Finally, we note that similar exotic entropy scaling has been of great interest in other branches of physics, from cosmology, where the entropy of black holes has been argued by Bekenstein and Hawking to scale as the boundary area bekenstein2003information (), to more recently, in many body quantum mechanical model systems at zero temperature. For example, boundary extensive ground state degeneracy is a feature of some supersymmetric lattice modelshuijse2008charge (). A related phenomena is the scaling of entanglement entropy with the boundary area for free scalar fields bombelli1986quantum (), that obtains logarithmic corrections when a Fermi surface is present wolf2006violation (); gioev2006entanglement (). In our case the perimeter scaling entropy is due to the fact that the local minima of the energy landscape are not separated by local spin rotations (which would typically result in an extensive entropy), but rather are connected with each other by a continuous extended collective rotations of spins, which are sensitive to the states on the boundary. It would be interesting to see if other physical systems possess similar properties.

S.H.L. and I.K. were supported by the Division of Materials Sciences and Engineering, Basic Energy Sciences (BES), US Department of Energy (DE-FG02-10ER46384). I.K. would like to thank Paul Fendley and Assa Auerbach for useful discussions and acknowledges financial support from NSF CAREER award No. DMR-0956053.


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Appendix A Supplementary Material for: From frustration to glassiness via quantum fluctuations and random tiling with exotic entropy

Appendix B 18 possible sign configurations per each collinear bi-pyramid

The SCGO-like lattice may be viewed as a 2D triangular array of bi-pyramids. This is done by viewing the system top down, as depicted in the Fig. S5 below.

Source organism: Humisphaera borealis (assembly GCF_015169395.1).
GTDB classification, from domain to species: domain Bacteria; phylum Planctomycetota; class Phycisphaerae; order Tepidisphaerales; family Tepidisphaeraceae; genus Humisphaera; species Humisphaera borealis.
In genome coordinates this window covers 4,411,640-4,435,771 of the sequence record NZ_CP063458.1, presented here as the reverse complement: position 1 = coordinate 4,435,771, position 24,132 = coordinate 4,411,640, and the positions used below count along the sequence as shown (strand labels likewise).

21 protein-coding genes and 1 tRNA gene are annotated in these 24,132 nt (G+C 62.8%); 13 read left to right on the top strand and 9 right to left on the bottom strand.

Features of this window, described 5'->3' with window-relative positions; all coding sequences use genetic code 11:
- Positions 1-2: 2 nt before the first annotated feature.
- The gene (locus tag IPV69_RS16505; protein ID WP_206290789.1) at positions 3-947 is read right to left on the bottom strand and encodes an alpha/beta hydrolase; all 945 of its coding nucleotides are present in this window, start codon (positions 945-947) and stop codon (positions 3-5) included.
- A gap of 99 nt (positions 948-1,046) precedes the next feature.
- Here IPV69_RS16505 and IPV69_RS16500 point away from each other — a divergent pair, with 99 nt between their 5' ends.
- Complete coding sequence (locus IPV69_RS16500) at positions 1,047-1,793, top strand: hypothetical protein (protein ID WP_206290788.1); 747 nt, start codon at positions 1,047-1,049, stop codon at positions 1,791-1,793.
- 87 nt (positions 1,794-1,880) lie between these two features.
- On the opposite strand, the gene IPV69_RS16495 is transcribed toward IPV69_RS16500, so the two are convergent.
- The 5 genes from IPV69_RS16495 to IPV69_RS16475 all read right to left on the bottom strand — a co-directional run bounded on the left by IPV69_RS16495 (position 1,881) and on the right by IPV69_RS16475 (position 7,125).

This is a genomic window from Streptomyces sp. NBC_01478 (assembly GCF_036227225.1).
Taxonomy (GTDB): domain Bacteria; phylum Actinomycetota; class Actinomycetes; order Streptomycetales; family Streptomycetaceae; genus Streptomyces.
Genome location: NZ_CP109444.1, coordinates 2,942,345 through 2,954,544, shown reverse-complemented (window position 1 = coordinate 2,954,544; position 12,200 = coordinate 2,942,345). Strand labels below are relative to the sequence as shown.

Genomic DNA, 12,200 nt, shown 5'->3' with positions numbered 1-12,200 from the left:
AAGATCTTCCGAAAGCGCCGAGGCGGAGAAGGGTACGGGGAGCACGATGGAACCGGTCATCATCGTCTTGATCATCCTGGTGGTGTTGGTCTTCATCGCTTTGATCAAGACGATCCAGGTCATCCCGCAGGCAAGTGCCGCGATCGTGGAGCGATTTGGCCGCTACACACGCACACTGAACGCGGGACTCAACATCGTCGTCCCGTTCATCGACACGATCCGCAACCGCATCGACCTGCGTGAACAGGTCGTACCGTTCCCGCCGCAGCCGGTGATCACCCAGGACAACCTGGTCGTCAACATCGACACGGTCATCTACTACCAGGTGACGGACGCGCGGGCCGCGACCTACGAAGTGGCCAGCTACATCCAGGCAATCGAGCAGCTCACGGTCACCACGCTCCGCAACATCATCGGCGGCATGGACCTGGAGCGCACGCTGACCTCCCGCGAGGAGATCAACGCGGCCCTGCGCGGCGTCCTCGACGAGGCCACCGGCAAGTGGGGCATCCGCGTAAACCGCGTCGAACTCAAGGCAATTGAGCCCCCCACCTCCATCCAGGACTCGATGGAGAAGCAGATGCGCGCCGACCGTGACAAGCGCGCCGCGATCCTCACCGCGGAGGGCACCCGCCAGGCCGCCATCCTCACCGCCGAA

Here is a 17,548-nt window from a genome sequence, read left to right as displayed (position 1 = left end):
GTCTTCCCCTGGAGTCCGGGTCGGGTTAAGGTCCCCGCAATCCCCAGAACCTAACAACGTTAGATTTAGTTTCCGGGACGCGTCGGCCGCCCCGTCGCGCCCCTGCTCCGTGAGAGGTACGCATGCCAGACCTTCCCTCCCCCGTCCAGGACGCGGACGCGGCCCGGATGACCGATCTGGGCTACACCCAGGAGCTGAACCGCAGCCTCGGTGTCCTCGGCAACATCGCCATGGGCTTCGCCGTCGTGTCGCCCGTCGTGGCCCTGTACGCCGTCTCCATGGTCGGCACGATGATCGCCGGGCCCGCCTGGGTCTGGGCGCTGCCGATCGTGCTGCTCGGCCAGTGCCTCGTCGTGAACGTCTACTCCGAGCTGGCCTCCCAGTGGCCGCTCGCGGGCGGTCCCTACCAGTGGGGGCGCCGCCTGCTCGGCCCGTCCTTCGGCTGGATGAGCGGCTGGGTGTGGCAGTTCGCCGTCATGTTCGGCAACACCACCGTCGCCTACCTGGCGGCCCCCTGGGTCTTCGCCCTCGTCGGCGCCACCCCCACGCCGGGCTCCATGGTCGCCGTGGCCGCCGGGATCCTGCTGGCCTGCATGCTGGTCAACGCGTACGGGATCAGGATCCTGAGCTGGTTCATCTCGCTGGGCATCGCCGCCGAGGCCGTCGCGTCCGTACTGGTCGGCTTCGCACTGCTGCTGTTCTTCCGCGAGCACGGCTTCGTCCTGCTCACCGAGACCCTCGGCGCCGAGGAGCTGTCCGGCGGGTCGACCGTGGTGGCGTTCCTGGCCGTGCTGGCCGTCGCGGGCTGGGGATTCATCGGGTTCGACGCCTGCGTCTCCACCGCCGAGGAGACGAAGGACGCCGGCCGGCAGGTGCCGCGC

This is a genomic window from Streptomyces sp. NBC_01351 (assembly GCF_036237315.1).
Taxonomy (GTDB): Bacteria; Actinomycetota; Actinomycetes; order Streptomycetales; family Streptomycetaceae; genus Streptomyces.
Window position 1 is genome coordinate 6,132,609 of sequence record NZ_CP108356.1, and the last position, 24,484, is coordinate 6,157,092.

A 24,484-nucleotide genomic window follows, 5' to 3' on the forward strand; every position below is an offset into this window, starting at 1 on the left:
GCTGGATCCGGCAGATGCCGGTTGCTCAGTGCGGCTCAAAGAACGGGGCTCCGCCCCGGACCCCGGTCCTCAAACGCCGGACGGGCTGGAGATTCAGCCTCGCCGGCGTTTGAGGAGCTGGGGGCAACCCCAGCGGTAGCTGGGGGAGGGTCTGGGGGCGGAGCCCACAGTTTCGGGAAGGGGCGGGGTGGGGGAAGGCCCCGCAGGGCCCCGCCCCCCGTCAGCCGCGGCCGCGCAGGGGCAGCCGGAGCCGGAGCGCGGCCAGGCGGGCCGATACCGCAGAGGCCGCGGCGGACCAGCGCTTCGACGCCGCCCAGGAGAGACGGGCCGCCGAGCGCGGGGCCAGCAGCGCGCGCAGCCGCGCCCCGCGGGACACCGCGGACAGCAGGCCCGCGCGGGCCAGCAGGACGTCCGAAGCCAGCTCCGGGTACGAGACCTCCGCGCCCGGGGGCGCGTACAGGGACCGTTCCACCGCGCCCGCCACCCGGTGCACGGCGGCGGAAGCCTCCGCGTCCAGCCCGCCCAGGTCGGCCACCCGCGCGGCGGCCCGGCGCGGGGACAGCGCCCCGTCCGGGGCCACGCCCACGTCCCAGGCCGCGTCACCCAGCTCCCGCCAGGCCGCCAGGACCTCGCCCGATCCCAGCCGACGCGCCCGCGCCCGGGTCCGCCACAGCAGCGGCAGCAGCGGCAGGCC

Figure S5: The SCGO-like lattice as a triangular array of bi-pyramids.

One bi-pyramid consists of two tetrahedrons that share a corner with each other. For a collinear bi-pyramid spin configuration, each spin can be assigned a binary sign, representing a parallel (+) or anti-parallel (-) direction. To satisfy their antiferromagnetic constraints, each collinear tetrahedron must have two plus and two minus, leading to total zero spin. There are 18 possible sign configurations per each bi-pyramid (13), as shown in Fig. S6.

Figure S6: 18 possible sign configuration per one bi-pyramid. For visualization they are labeled numerically.

Appendix C Color-sign or collinear bi-pyramid states

When the color order is imposed on a sign state, a collinear bi-pyramid state is obtained. Fig. S7A illustrates an example with a sign state that does not have any long range order, yielding a collinear bi-pyramid state without any long range order.

Figure S7: The way to obtain a collinear bi-pyramid state from a color-sign state. (A) A collinear bi-pyramid state from a random sign state. (B) A long range ordered collinear bi-pyramid state from the 1-6-8 sign state.

Fig. S7B, S8C, and S8D show three cases with long range ordered sign states that yield three long range ordered collinear bi-pyramid states. Sign flip operation on the three long range ordered states yields another set of three collinear bi-pyramid states of the 10-15-17, 11-13-18, and 12-14-16 sign states.